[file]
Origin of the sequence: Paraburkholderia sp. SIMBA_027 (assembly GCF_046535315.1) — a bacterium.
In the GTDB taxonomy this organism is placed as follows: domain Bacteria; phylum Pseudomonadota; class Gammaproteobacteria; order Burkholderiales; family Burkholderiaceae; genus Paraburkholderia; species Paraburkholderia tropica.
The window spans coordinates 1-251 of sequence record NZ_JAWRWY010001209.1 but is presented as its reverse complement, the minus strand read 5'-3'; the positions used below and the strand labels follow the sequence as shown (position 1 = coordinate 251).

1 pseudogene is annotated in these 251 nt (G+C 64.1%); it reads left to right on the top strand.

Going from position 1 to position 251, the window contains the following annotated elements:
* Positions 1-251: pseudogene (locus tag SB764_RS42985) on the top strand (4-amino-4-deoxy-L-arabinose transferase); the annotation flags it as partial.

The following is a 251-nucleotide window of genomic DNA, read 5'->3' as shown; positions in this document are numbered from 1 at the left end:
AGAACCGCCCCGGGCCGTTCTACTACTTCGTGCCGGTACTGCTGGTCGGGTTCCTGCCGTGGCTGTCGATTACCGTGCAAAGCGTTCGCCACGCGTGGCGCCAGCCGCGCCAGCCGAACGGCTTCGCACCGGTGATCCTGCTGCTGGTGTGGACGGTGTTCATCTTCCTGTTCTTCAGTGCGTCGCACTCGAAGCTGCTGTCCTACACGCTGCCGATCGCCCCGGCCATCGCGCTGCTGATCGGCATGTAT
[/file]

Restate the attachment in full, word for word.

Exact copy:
Origin of the sequence: Paraburkholderia sp. SIMBA_027 (assembly GCF_046535315.1) — a bacterium.
In the GTDB taxonomy this organism is placed as follows: domain Bacteria; phylum Pseudomonadota; class Gammaproteobacteria; order Burkholderiales; family Burkholderiaceae; genus Paraburkholderia; species Paraburkholderia tropica.
The window spans coordinates 1-251 of sequence record NZ_JAWRWY010001209.1 but is presented as its reverse complement, the minus strand read 5'-3'; the positions used below and the strand labels follow the sequence as shown (position 1 = coordinate 251).

1 pseudogene is annotated in these 251 nt (G+C 64.1%); it reads left to right on the top strand.

Going from position 1 to position 251, the window contains the following annotated elements:
* Positions 1-251: pseudogene (locus tag SB764_RS42985) on the top strand (4-amino-4-deoxy-L-arabinose transferase); the annotation flags it as partial.

The following is a 251-nucleotide window of genomic DNA, read 5'->3' as shown; positions in this document are numbered from 1 at the left end:
AGAACCGCCCCGGGCCGTTCTACTACTTCGTGCCGGTACTGCTGGTCGGGTTCCTGCCGTGGCTGTCGATTACCGTGCAAAGCGTTCGCCACGCGTGGCGCCAGCCGCGCCAGCCGAACGGCTTCGCACCGGTGATCCTGCTGCTGGTGTGGACGGTGTTCATCTTCCTGTTCTTCAGTGCGTCGCACTCGAAGCTGCTGTCCTACACGCTGCCGATCGCCCCGGCCATCGCGCTGCTGATCGGCATGTAT